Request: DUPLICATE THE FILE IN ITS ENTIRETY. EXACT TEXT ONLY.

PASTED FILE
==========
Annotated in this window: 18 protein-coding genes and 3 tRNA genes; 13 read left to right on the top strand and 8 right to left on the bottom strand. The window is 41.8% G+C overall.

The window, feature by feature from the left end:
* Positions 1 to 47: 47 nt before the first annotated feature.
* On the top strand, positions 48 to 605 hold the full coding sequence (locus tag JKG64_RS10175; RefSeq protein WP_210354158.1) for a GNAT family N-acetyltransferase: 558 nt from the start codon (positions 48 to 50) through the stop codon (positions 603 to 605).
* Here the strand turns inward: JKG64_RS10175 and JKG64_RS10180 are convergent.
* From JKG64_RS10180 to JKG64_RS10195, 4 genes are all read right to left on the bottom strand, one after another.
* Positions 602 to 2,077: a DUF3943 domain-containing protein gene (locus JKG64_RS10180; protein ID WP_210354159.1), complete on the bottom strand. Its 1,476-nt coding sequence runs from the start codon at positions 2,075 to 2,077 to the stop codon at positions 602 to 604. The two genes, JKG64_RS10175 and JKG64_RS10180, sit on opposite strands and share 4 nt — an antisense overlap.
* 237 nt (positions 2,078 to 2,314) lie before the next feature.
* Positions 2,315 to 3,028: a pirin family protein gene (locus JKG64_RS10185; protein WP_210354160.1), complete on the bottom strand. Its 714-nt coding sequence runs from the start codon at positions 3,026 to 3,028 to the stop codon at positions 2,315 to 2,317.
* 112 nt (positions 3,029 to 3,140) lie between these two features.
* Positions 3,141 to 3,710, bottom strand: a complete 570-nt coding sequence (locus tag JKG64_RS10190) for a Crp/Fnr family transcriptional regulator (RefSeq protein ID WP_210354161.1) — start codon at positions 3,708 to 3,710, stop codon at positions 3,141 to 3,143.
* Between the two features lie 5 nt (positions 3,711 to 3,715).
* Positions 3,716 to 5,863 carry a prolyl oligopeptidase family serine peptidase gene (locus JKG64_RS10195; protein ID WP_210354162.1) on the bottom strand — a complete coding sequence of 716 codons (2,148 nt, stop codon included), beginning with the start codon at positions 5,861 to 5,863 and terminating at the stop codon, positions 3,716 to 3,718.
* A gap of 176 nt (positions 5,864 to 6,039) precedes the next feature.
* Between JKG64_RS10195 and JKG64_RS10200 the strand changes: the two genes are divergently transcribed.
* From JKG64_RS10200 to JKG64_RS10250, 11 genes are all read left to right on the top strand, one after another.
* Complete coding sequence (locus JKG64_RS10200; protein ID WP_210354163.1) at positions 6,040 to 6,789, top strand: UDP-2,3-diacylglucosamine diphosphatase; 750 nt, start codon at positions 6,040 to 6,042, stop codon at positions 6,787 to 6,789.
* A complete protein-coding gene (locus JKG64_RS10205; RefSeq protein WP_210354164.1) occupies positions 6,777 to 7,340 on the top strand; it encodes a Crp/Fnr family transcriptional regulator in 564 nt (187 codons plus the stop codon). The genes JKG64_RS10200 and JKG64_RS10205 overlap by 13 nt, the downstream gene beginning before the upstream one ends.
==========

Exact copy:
Annotated in this window: 18 protein-coding genes and 3 tRNA genes; 13 read left to right on the top strand and 8 right to left on the bottom strand. The window is 41.8% G+C overall.

The window, feature by feature from the left end:
* Positions 1 to 47: 47 nt before the first annotated feature.
* On the top strand, positions 48 to 605 hold the full coding sequence (locus tag JKG64_RS10175; RefSeq protein WP_210354158.1) for a GNAT family N-acetyltransferase: 558 nt from the start codon (positions 48 to 50) through the stop codon (positions 603 to 605).
* Here the strand turns inward: JKG64_RS10175 and JKG64_RS10180 are convergent.
* From JKG64_RS10180 to JKG64_RS10195, 4 genes are all read right to left on the bottom strand, one after another.
* Positions 602 to 2,077: a DUF3943 domain-containing protein gene (locus JKG64_RS10180; protein ID WP_210354159.1), complete on the bottom strand. Its 1,476-nt coding sequence runs from the start codon at positions 2,075 to 2,077 to the stop codon at positions 602 to 604. The two genes, JKG64_RS10175 and JKG64_RS10180, sit on opposite strands and share 4 nt — an antisense overlap.
* 237 nt (positions 2,078 to 2,314) lie before the next feature.
* Positions 2,315 to 3,028: a pirin family protein gene (locus JKG64_RS10185; protein WP_210354160.1), complete on the bottom strand. Its 714-nt coding sequence runs from the start codon at positions 3,026 to 3,028 to the stop codon at positions 2,315 to 2,317.
* 112 nt (positions 3,029 to 3,140) lie between these two features.
* Positions 3,141 to 3,710, bottom strand: a complete 570-nt coding sequence (locus tag JKG64_RS10190) for a Crp/Fnr family transcriptional regulator (RefSeq protein ID WP_210354161.1) — start codon at positions 3,708 to 3,710, stop codon at positions 3,141 to 3,143.
* Between the two features lie 5 nt (positions 3,711 to 3,715).
* Positions 3,716 to 5,863 carry a prolyl oligopeptidase family serine peptidase gene (locus JKG64_RS10195; protein ID WP_210354162.1) on the bottom strand — a complete coding sequence of 716 codons (2,148 nt, stop codon included), beginning with the start codon at positions 5,861 to 5,863 and terminating at the stop codon, positions 3,716 to 3,718.
* A gap of 176 nt (positions 5,864 to 6,039) precedes the next feature.
* Between JKG64_RS10195 and JKG64_RS10200 the strand changes: the two genes are divergently transcribed.
* From JKG64_RS10200 to JKG64_RS10250, 11 genes are all read left to right on the top strand, one after another.
* Complete coding sequence (locus JKG64_RS10200; protein ID WP_210354163.1) at positions 6,040 to 6,789, top strand: UDP-2,3-diacylglucosamine diphosphatase; 750 nt, start codon at positions 6,040 to 6,042, stop codon at positions 6,787 to 6,789.
* A complete protein-coding gene (locus JKG64_RS10205; RefSeq protein WP_210354164.1) occupies positions 6,777 to 7,340 on the top strand; it encodes a Crp/Fnr family transcriptional regulator in 564 nt (187 codons plus the stop codon). The genes JKG64_RS10200 and JKG64_RS10205 overlap by 13 nt, the downstream gene beginning before the upstream one ends.